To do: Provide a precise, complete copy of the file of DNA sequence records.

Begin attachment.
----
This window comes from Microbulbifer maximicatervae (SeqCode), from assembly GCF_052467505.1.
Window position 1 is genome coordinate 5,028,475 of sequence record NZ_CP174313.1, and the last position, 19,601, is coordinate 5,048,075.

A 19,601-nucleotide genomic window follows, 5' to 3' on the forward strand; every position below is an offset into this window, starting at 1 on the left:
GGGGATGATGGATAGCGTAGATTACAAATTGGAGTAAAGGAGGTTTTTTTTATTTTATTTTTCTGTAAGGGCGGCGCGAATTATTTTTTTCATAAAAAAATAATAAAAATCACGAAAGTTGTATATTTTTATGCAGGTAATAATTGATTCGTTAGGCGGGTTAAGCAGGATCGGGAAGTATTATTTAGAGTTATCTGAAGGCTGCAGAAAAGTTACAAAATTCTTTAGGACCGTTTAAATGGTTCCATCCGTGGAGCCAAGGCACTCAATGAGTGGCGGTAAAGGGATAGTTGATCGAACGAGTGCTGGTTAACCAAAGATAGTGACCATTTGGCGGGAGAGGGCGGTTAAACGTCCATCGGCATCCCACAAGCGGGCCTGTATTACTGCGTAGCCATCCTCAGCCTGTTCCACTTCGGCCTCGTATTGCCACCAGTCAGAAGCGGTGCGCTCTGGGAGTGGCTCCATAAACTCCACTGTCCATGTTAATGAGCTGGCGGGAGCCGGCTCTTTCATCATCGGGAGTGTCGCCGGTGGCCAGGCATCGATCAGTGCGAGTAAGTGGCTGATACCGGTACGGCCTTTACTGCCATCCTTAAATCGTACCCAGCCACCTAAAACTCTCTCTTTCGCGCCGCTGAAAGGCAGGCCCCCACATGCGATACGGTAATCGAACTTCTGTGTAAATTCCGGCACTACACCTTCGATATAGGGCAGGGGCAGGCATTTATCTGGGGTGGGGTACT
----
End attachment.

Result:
This window comes from Microbulbifer maximicatervae (SeqCode), from assembly GCF_052467505.1.
Window position 1 is genome coordinate 5,028,475 of sequence record NZ_CP174313.1, and the last position, 19,601, is coordinate 5,048,075.

A 19,601-nucleotide genomic window follows, 5' to 3' on the forward strand; every position below is an offset into this window, starting at 1 on the left:
GGGGATGATGGATAGCGTAGATTACAAATTGGAGTAAAGGAGGTTTTTTTTATTTTATTTTTCTGTAAGGGCGGCGCGAATTATTTTTTTCATAAAAAAATAATAAAAATCACGAAAGTTGTATATTTTTATGCAGGTAATAATTGATTCGTTAGGCGGGTTAAGCAGGATCGGGAAGTATTATTTAGAGTTATCTGAAGGCTGCAGAAAAGTTACAAAATTCTTTAGGACCGTTTAAATGGTTCCATCCGTGGAGCCAAGGCACTCAATGAGTGGCGGTAAAGGGATAGTTGATCGAACGAGTGCTGGTTAACCAAAGATAGTGACCATTTGGCGGGAGAGGGCGGTTAAACGTCCATCGGCATCCCACAAGCGGGCCTGTATTACTGCGTAGCCATCCTCAGCCTGTTCCACTTCGGCCTCGTATTGCCACCAGTCAGAAGCGGTGCGCTCTGGGAGTGGCTCCATAAACTCCACTGTCCATGTTAATGAGCTGGCGGGAGCCGGCTCTTTCATCATCGGGAGTGTCGCCGGTGGCCAGGCATCGATCAGTGCGAGTAAGTGGCTGATACCGGTACGGCCTTTACTGCCATCCTTAAATCGTACCCAGCCACCTAAAACTCTCTCTTTCGCGCCGCTGAAAGGCAGGCCCCCACATGCGATACGGTAATCGAACTTCTGTGTAAATTCCGGCACTACACCTTCGATATAGGGCAGGGGCAGGCATTTATCTGGGGTGGGGTACT